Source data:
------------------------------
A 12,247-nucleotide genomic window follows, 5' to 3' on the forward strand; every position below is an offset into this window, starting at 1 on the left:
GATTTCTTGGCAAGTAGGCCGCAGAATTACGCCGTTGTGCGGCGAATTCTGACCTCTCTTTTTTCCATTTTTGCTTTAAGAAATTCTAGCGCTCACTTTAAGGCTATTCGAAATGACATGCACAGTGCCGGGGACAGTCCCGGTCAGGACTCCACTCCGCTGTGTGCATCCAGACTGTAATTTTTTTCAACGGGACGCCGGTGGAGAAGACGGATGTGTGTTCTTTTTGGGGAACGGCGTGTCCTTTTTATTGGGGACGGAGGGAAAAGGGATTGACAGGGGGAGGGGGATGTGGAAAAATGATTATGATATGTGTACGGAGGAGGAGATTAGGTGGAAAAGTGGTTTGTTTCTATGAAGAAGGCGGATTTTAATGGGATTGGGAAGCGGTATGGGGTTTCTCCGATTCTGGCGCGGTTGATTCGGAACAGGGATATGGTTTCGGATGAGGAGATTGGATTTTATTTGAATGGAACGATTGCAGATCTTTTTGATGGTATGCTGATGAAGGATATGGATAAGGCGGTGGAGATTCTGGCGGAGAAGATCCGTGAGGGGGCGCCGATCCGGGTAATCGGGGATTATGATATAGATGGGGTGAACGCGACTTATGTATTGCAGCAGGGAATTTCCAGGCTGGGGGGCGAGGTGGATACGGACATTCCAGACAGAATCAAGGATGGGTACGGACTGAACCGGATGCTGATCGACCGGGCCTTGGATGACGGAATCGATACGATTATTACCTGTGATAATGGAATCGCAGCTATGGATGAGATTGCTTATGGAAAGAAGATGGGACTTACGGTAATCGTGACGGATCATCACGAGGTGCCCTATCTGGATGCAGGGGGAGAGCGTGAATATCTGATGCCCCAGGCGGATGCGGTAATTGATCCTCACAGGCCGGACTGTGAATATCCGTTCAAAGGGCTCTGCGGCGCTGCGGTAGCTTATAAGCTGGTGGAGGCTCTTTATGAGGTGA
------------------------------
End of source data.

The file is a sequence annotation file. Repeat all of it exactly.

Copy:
A 12,247-nucleotide genomic window follows, 5' to 3' on the forward strand; every position below is an offset into this window, starting at 1 on the left:
GATTTCTTGGCAAGTAGGCCGCAGAATTACGCCGTTGTGCGGCGAATTCTGACCTCTCTTTTTTCCATTTTTGCTTTAAGAAATTCTAGCGCTCACTTTAAGGCTATTCGAAATGACATGCACAGTGCCGGGGACAGTCCCGGTCAGGACTCCACTCCGCTGTGTGCATCCAGACTGTAATTTTTTTCAACGGGACGCCGGTGGAGAAGACGGATGTGTGTTCTTTTTGGGGAACGGCGTGTCCTTTTTATTGGGGACGGAGGGAAAAGGGATTGACAGGGGGAGGGGGATGTGGAAAAATGATTATGATATGTGTACGGAGGAGGAGATTAGGTGGAAAAGTGGTTTGTTTCTATGAAGAAGGCGGATTTTAATGGGATTGGGAAGCGGTATGGGGTTTCTCCGATTCTGGCGCGGTTGATTCGGAACAGGGATATGGTTTCGGATGAGGAGATTGGATTTTATTTGAATGGAACGATTGCAGATCTTTTTGATGGTATGCTGATGAAGGATATGGATAAGGCGGTGGAGATTCTGGCGGAGAAGATCCGTGAGGGGGCGCCGATCCGGGTAATCGGGGATTATGATATAGATGGGGTGAACGCGACTTATGTATTGCAGCAGGGAATTTCCAGGCTGGGGGGCGAGGTGGATACGGACATTCCAGACAGAATCAAGGATGGGTACGGACTGAACCGGATGCTGATCGACCGGGCCTTGGATGACGGAATCGATACGATTATTACCTGTGATAATGGAATCGCAGCTATGGATGAGATTGCTTATGGAAAGAAGATGGGACTTACGGTAATCGTGACGGATCATCACGAGGTGCCCTATCTGGATGCAGGGGGAGAGCGTGAATATCTGATGCCCCAGGCGGATGCGGTAATTGATCCTCACAGGCCGGACTGTGAATATCCGTTCAAAGGGCTCTGCGGCGCTGCGGTAGCTTATAAGCTGGTGGAGGCTCTTTATGAGGTGA